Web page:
PURPOSE: To report real-world compliance to radiation in gynecologic cancers during the complete lockdown phase of COVID-19 pandemic. METHODS AND MATERIALS: From March 23, 2020, until June 30, 2020, complete lockdown was imposed in India. During this period there was restructuring of cancer care and radiation oncology department due to operational policies prevalent in the institution, and the care for gynecological cancer was based on the evolving international recommendations. Institutional review board approval was obtained to audit patterns of care during the complete lockdown phase. Descriptive variables were used to report on patient characteristics, compliance, delays, toxicity, and observed deviations in recommended care. RESULTS: During the lockdown period spanning 100 days, treatment of 270 and telephonic follow-up of 1103 patients with gynecological cancer was undertaken. Of 270 new patients, due to travel restrictions, 90 patients were referred to the facilities in vicinity of their residence. Of the remaining 180 patients, 138 were planned for complete treatment at our institution and 42 were referred to our center for brachytherapy. Of 138 patients, only 106 (76%) completed the planned external radiation. Twenty-four (26%) patients completed full course of concurrent chemotherapy, 11 (12%) received chemotherapy dose reduction, and 57 (62%) received no concurrent chemotherapy. Treatment delay of up to 3 weeks was noted in 8.6% patients due to COVID-19 infection. No grade 4 to 5 acute sequelae were observed. No excess adverse effects were observed in high-risk population. Low rate of symptom burden was observed among 1103 patients on telephonic follow-up. With 100 (9.6%) patients reporting symptoms, among these, 54% (54 of 100) had complete resolution of symptoms within 4 weeks of teleconsultation, and 10% had disease progression. CONCLUSIONS: Low compliance with planned treatment was observed for radiation and concurrent chemotherapy due to lockdown and fear of contracting COVID-19 and will likely lead to increased risk of cancer-related mortality. Rapid restructuring of care is needed to prevent the same as COVID-19 pandemic further evolves.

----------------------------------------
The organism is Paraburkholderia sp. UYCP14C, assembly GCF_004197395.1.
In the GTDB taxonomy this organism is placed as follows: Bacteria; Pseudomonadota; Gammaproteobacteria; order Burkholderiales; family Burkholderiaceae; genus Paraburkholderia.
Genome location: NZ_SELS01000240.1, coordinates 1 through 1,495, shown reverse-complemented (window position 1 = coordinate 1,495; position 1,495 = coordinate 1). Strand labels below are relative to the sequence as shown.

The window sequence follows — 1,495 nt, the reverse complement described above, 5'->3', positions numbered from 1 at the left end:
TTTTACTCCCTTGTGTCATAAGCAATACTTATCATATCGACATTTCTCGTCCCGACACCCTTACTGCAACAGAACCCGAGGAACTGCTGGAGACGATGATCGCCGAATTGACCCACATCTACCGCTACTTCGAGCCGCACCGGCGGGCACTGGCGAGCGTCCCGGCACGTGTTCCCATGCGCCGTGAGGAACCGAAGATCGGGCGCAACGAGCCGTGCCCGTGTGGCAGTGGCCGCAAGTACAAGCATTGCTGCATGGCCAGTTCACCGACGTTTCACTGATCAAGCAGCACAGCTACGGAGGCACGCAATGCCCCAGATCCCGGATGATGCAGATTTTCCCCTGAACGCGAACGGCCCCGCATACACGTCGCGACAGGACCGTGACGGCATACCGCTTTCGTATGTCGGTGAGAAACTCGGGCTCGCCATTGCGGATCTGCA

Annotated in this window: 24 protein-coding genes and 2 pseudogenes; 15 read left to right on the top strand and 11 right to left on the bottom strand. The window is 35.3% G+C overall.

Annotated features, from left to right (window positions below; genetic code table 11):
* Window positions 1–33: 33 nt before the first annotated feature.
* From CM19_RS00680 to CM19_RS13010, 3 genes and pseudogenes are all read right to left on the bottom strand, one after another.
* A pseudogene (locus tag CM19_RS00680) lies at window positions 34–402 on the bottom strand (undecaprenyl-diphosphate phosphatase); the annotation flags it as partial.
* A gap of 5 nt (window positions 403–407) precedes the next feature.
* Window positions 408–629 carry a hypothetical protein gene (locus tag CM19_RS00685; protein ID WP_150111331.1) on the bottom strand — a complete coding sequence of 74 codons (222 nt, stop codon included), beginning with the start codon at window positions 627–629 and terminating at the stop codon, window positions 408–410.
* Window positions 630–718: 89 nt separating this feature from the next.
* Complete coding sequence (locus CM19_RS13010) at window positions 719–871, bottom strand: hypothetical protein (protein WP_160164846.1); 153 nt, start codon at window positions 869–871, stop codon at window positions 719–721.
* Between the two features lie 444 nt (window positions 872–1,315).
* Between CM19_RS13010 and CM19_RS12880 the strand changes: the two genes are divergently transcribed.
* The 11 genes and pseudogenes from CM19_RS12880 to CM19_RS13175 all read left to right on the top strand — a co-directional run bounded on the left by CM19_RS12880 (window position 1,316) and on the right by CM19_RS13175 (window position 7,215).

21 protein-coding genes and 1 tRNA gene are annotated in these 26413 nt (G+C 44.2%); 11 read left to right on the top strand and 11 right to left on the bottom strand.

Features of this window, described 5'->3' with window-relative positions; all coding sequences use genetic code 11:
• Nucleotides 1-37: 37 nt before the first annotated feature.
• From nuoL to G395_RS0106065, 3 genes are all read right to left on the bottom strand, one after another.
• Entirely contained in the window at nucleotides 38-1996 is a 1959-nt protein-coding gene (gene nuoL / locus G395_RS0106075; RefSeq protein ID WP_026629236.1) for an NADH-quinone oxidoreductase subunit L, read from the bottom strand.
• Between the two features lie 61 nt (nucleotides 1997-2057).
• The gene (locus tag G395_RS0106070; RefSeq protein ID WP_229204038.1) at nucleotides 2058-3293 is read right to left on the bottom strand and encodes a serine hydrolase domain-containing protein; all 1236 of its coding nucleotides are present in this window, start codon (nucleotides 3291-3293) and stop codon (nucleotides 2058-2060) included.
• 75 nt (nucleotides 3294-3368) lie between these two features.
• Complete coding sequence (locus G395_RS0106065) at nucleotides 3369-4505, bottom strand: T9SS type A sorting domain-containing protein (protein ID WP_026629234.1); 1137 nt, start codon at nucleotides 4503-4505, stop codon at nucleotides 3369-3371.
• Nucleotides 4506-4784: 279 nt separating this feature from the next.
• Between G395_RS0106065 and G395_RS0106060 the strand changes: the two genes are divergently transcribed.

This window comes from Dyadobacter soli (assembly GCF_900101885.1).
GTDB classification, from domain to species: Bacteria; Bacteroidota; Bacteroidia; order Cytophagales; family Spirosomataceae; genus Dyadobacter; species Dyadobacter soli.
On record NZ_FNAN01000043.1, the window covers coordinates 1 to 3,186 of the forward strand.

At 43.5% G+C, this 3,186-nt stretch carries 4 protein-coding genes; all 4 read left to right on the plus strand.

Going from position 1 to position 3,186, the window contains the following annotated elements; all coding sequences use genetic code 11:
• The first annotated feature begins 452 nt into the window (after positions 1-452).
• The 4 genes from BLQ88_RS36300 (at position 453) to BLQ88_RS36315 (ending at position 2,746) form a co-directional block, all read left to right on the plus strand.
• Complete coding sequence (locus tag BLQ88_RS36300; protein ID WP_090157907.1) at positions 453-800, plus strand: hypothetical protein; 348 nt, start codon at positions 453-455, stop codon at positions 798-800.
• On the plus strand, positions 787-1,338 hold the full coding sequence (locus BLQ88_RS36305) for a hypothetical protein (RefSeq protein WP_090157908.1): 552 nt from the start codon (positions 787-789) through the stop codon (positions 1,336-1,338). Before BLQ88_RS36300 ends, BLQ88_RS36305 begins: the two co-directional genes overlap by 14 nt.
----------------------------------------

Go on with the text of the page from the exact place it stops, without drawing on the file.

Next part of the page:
4.
Ecancermedicalscience ; 14: ed107, 2020.
Article in English | MEDLINE | ID: covidwho-1100034

ABSTRACT

Coronavirus disease-19 was declared a pandemic and global emergency in March 2020. Oncology education and training has been on a rollercoaster ride ever since. Despite major changes in the work environment, training for postgraduates in oncology has continued with various challenges. We discuss the changes brought about in education, training and assessments for oncology residents.